const title = $('title').text();
        const description = $('meta[name=description]').attr('content');
        const image = $('meta[property="og:image"]').attr('content');
        res.json({ title, description, image });
    } catch (error) {
        res.status(500).json({ error: 'Failed to fetch preview data' });
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To extract the URL provided by the user in the frontend, we are using destructuring to access the url parameter of the req object in our backend. We then use the axios library to make an HTTP GET request to the URL. Once the response is received, we utilize the cheerio library to load the HTML content of the response. Using cheerio, we then extracting the metadata from the HTML content.

Writing the route, in api.routes.js:

import express from "express"
import { getLinksHandler } from "../controllers/api.controllers.js"

const router = express.Router()

export default router
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This code sets up a route for the /link endpoint using the GET HTTP method. When a GET request is made to this endpoint, the getLinksHandler function is called to handle the request and provide a response.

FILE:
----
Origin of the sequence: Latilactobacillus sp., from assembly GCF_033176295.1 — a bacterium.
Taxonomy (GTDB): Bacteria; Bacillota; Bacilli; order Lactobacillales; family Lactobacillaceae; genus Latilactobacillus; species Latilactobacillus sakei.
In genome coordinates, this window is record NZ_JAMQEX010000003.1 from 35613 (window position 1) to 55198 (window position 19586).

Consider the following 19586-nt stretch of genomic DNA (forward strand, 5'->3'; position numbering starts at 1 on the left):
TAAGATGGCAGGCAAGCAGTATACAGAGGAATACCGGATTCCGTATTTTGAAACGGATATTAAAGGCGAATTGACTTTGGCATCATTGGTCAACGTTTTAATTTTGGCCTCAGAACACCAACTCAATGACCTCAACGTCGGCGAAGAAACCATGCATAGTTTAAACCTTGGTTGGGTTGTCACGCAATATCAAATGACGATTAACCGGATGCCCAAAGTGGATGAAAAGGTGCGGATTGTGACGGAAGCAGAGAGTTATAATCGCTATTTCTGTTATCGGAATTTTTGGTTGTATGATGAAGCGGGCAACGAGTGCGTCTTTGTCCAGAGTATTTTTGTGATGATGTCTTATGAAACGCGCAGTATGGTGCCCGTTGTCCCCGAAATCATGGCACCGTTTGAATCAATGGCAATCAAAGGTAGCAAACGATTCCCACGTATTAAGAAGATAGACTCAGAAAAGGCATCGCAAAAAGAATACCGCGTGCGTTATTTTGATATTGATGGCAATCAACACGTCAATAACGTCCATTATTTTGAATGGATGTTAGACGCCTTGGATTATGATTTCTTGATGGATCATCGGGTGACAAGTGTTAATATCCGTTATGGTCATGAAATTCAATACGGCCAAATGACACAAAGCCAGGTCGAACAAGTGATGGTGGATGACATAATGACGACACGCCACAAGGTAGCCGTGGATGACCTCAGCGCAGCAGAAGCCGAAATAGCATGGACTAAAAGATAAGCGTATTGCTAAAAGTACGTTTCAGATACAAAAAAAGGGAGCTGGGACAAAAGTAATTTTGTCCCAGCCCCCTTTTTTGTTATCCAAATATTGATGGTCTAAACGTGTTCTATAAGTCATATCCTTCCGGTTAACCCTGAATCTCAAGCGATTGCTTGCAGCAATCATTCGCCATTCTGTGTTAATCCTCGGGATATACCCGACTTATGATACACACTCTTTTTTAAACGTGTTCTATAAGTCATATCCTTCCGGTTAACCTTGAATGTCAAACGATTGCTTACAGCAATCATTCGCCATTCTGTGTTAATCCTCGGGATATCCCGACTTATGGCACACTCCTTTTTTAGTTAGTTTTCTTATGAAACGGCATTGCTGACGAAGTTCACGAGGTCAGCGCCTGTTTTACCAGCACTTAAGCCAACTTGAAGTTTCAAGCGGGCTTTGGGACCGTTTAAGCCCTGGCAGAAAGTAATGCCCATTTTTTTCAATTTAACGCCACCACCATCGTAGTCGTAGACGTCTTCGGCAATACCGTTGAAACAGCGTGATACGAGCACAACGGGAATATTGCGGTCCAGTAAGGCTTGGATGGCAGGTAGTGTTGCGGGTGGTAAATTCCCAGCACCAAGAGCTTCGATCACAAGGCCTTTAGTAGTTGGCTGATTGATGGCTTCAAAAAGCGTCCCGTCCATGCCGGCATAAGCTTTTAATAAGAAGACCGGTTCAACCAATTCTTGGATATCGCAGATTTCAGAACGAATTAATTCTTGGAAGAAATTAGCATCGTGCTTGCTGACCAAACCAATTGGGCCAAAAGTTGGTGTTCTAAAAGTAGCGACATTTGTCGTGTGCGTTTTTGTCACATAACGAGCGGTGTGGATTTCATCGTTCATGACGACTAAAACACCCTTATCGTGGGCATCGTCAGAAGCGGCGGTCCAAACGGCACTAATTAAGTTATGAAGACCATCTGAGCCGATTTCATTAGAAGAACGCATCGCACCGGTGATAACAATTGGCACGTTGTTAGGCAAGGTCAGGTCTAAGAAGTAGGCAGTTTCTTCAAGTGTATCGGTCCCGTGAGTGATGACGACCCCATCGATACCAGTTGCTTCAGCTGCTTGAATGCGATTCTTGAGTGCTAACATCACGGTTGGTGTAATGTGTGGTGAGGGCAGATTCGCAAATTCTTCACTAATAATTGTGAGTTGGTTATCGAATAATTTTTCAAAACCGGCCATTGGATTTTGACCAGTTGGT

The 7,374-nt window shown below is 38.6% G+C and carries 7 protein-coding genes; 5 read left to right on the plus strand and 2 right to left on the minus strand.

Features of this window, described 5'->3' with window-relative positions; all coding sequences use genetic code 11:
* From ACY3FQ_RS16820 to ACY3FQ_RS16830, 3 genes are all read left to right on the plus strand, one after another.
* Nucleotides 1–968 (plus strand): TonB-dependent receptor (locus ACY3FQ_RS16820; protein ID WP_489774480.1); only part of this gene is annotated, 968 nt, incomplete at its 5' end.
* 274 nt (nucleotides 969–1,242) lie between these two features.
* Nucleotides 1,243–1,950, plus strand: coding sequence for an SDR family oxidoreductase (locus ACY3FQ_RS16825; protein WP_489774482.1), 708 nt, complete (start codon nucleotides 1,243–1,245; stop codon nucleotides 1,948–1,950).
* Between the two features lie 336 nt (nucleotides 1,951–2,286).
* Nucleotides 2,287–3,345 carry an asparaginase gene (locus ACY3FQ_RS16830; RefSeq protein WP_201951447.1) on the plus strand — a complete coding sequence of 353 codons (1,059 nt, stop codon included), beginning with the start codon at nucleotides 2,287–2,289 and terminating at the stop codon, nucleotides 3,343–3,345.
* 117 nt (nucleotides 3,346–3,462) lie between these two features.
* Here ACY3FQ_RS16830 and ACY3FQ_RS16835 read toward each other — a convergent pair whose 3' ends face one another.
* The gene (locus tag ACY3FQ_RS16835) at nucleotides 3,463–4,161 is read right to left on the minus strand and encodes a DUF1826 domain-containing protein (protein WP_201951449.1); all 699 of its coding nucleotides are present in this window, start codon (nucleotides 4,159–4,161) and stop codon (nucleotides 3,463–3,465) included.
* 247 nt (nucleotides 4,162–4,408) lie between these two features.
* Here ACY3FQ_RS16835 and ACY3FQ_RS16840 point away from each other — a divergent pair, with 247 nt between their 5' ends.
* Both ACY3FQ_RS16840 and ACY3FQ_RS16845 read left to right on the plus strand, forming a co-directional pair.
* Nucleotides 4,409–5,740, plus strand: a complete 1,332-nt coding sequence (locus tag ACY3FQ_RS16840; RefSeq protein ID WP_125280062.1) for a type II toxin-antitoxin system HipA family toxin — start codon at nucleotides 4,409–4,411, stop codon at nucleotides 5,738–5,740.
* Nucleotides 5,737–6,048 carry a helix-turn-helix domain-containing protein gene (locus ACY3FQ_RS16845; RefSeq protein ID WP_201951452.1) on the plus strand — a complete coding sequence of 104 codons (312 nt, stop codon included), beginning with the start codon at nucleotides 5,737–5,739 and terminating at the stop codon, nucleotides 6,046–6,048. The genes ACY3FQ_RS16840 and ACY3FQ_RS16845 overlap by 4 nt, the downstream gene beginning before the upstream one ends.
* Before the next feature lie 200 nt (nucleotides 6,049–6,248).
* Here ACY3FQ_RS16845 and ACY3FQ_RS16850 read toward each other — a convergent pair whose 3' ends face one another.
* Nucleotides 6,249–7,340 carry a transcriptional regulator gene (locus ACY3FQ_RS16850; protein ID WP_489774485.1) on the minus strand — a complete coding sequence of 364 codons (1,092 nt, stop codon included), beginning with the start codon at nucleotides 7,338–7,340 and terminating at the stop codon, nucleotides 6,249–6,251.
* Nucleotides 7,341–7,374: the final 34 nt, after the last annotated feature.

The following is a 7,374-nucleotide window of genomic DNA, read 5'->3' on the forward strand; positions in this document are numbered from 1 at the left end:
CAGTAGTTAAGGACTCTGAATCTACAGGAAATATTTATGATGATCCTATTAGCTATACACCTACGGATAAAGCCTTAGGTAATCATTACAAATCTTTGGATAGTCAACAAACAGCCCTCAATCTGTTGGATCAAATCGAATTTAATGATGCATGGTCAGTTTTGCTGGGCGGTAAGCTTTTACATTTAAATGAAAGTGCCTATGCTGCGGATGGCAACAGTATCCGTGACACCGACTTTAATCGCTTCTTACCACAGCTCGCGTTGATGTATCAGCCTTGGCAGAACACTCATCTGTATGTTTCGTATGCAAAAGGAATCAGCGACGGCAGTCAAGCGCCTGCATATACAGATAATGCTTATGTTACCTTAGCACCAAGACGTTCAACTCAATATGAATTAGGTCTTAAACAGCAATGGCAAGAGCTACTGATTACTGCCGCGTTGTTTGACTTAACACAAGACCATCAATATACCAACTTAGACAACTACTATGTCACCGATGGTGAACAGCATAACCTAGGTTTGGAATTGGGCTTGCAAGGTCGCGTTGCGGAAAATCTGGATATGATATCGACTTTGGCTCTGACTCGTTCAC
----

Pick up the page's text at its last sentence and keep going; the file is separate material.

It's time to complete our backend with the app.js code:

import cors from "cors"
import express from "express"

import apiRoute from "./routes/api.routes.js"

const app = express();

app.use("/api/v1", apiRoute)

const PORT = 3000;

app.listen(PORT, () => {
    console.log(`Server running on http://localhost:${PORT}`);

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The code here is quite simple. Just don't forget to use cors package to avoid CORS error later in the frontend.

Let's get started with the frontend

I have created a frontend project using vite and tailwindcss. Although it is a small project with minimal code, I still prefer to break down the code into smaller chunks for better readability and organization. When using a library like React.js, it is recommended to write code in smaller components. Here is the file and folder structure I have used for this project:
frontend folder structure

Here's the code for App.jsx:

import React, { useState } from "react";
import axios from "axios";
import { Error, Form, LinkPreviewCard } from "./components";

const App = () => {

  const [url, setUrl] = useState("");
  const [error, setError] = useState(null);
  const [linkPreview, setLinkPreview] = useState(null);

const urlSubmitHandler = async (e) => {
  // Prevent the default form submission behavior (i.e., refreshing the page)

  // Send a GET request to the link preview API endpoint using axios
  try {
    const response = await axios.get(

    // If the request succeeds, set the link preview state to the response data and clear any previous error message
  } catch (error) {
    // If the request fails, clear the link preview state and set an error message
    setError("Oops! Failed to fetch data, check your internet connection or refresh the page and try again");

  return (
    <main className='pb-10'>
      <Form url={url} setUrl={setUrl} urlSubmitHandler={urlSubmitHandler} />
      <section className='flex items-center justify-center px-3 mt-3 lg:mt-5'>
            {linkPreview && (